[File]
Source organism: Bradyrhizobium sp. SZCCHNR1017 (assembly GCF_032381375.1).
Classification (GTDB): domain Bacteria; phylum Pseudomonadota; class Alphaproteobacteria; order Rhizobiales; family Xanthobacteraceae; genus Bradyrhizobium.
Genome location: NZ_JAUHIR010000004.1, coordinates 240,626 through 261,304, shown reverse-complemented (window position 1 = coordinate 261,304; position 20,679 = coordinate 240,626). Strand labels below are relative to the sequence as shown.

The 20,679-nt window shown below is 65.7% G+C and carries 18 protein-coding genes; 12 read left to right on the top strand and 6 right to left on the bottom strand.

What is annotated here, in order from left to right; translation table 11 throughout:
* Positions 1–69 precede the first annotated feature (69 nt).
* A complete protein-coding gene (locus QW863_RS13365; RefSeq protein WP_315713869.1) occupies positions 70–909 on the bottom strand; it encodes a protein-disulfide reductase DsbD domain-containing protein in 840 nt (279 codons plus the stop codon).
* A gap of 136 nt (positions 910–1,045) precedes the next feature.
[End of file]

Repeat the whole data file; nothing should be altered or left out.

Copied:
Source organism: Bradyrhizobium sp. SZCCHNR1017 (assembly GCF_032381375.1).
Classification (GTDB): domain Bacteria; phylum Pseudomonadota; class Alphaproteobacteria; order Rhizobiales; family Xanthobacteraceae; genus Bradyrhizobium.
Genome location: NZ_JAUHIR010000004.1, coordinates 240,626 through 261,304, shown reverse-complemented (window position 1 = coordinate 261,304; position 20,679 = coordinate 240,626). Strand labels below are relative to the sequence as shown.

The 20,679-nt window shown below is 65.7% G+C and carries 18 protein-coding genes; 12 read left to right on the top strand and 6 right to left on the bottom strand.

What is annotated here, in order from left to right; translation table 11 throughout:
* Positions 1–69 precede the first annotated feature (69 nt).
* A complete protein-coding gene (locus QW863_RS13365; RefSeq protein WP_315713869.1) occupies positions 70–909 on the bottom strand; it encodes a protein-disulfide reductase DsbD domain-containing protein in 840 nt (279 codons plus the stop codon).
* A gap of 136 nt (positions 910–1,045) precedes the next feature.